When the ExecutorService executes one of those objects, the object sleeps for a while and then increments/prints the value of the AtomicInteger.



There is one exectuorService which has 10 tasks to perform, creating 10 threads for each task. How you can see, I created a pool of threads using newCachedThreadPool() from Executors factory class.I'm ordering the thread that will execute the next runnable task, slleep for a specified number of times, if I compile and run that code without atomic property, we would have many threads overwriting the result of another thread. By the way I used the AtomicInteger class to make this operation thread-safe. Any thread trying to access the count variable while an atomic operation is in process will have to wait until the atomic operation is complete.So, our operation is running in a single unit of execution.

However we have a delay(Thread.sleep) to submit another task to the single unit of execution and the for ends first than our executorService complete all tasks.
 
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There are (probably) 12 threads running: 11 threads created by the ExecutorService, and 1 thread that executes main. main does two rhings: it sends 11 Runnables to the Executor, printing 'before thread' for each submitted Runnable (and that is done in the blink of an eye), so main is finished while all the tasks are sleeping.

You see a funny outcome if you replace 'cachedThreadPool' by, say, FixedThreadPool(2). For instance:
 
Paul Clapham
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Nicholas Barbosa wrote:So, our operation is running in a single unit of execution.



I had to google "unit of execution" and the descriptions I got were extremely vague. You mean something specific by that but I don't know what. Whatever it means, there are ten threads being processed by the ExecutorService so describing that as a "unit of execution" doesn't mean much.

However we have a delay(Thread.sleep) to submit another task to the single unit of execution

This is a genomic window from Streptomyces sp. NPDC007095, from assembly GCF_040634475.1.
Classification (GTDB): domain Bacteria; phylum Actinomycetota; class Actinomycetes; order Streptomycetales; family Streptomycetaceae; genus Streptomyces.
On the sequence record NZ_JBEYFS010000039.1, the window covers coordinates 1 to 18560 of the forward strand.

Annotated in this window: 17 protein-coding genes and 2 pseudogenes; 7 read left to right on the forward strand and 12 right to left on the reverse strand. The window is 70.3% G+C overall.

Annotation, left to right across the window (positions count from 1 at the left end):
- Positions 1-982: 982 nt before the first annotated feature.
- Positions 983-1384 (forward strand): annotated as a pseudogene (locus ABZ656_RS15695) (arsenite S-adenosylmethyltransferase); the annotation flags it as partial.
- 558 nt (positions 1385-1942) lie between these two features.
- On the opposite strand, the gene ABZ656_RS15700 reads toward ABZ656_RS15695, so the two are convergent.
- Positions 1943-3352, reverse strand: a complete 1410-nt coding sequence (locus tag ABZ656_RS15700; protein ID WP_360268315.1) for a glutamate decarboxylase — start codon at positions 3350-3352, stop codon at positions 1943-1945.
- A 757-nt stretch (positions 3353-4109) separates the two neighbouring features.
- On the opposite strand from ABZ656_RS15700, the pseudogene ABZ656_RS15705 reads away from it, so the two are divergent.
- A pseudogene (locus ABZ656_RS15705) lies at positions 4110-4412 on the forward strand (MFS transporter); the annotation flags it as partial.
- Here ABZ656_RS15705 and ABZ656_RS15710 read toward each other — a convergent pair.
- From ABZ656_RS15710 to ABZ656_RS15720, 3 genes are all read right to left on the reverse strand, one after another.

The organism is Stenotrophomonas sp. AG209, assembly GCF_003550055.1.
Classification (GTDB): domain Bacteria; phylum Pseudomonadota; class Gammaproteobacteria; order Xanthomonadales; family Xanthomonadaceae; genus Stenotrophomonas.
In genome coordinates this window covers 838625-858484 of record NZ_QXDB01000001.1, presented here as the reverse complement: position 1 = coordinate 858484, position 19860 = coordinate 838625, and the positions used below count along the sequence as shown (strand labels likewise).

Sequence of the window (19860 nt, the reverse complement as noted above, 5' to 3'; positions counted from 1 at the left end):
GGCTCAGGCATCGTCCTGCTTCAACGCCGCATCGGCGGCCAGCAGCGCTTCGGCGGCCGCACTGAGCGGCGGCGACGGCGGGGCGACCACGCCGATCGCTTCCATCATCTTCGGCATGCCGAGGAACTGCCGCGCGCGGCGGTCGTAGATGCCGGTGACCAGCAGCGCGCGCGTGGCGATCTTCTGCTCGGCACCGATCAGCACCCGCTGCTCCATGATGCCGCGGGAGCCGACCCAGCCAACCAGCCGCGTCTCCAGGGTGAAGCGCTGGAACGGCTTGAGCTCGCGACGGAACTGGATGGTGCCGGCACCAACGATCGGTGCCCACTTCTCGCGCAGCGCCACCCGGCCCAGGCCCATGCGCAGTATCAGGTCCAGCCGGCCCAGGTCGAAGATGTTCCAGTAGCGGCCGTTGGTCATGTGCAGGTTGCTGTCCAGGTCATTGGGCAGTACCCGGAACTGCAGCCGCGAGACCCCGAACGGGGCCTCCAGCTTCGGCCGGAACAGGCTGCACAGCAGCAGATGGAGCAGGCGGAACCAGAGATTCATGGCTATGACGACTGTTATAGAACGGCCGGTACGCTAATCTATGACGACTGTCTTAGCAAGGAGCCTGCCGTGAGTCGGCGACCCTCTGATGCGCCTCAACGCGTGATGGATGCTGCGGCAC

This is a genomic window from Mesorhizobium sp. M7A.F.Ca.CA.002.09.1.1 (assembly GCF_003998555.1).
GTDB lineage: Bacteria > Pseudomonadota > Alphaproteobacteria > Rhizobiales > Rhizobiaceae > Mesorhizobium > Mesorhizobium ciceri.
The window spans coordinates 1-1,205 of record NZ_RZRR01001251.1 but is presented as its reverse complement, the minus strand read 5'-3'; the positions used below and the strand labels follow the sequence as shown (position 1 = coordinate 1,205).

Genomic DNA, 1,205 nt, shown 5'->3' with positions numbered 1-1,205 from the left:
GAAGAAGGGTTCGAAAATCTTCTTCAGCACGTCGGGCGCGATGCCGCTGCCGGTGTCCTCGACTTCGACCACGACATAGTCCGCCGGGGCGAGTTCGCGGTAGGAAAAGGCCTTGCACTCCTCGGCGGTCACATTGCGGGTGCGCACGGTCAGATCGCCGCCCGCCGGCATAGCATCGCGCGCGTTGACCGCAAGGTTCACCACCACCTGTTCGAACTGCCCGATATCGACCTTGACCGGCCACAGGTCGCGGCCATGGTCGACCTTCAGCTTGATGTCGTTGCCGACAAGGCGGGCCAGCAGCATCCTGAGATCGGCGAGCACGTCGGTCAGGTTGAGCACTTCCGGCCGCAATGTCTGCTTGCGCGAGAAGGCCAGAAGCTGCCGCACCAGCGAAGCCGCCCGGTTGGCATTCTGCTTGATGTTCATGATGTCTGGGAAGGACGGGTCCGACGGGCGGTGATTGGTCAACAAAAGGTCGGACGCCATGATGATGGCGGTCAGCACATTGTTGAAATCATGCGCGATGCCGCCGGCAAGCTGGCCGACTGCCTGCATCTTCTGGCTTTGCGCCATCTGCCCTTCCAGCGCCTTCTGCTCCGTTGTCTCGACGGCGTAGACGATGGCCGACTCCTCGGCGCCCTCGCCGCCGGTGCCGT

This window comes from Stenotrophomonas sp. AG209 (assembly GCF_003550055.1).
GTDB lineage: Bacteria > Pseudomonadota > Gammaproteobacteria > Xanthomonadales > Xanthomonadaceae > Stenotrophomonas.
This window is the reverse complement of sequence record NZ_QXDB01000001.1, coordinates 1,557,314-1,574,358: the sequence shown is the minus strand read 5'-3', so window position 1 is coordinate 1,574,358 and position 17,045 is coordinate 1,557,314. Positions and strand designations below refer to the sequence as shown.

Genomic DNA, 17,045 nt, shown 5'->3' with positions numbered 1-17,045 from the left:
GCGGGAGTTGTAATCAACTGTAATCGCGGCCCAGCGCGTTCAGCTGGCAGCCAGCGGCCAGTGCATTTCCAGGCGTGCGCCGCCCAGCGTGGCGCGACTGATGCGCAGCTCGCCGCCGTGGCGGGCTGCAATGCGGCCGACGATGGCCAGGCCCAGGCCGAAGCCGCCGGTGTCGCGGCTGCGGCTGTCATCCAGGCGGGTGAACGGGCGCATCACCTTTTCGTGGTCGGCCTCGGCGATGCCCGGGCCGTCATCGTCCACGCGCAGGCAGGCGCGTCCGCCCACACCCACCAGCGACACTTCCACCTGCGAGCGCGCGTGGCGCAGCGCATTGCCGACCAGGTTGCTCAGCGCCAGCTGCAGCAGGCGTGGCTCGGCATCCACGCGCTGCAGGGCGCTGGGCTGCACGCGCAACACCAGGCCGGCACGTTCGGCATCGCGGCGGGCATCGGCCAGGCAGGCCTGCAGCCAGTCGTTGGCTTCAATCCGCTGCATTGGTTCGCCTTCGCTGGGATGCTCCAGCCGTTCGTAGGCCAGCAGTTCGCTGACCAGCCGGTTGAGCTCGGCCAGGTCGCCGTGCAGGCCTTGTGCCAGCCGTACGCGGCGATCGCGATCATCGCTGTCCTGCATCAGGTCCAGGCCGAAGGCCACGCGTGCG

No. The delay is part of the task which is submitted.

and the for ends first than our executorService complete all tasks.



Yes, that's true. There is a for-loop which submits 10 tasks to the service and terminates. And then the service will complete the tasks, which involve sleeping for a second and then incrementing an AtomicInteger.

You seem to be concerned that incrementing the AtomicInteger object will cause other threads to wait. That's true, if the other threads happen to be trying to also increment the AtomicInteger object at the exact same instant. But since it takes less than a microsecond to increment the AtomicInteger, that isn't going to delay processing in any significant way.
 
Nicholas Barbosa
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Hi guys,now I understood my doubts.Briefly, Threads in AtomicClasses like in monitor/lock(synchronized), of course with some differences ,waits the previous thread to execute your own task(increment and report).

Thank you all!

Paul,single unit of execution is an analogy of next thread wait the previous thread execute the task without any interference by another thread.
 
Paul Clapham
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It looks like we understand each other better now.

Yes, it's only the incrementing of AtomicInteger which can block another thread momentarily. Sleeping (of course) doesn't block any other threads, and as for System.out.println: it might block other threads but I don't know, I don't think that is documented anywhere.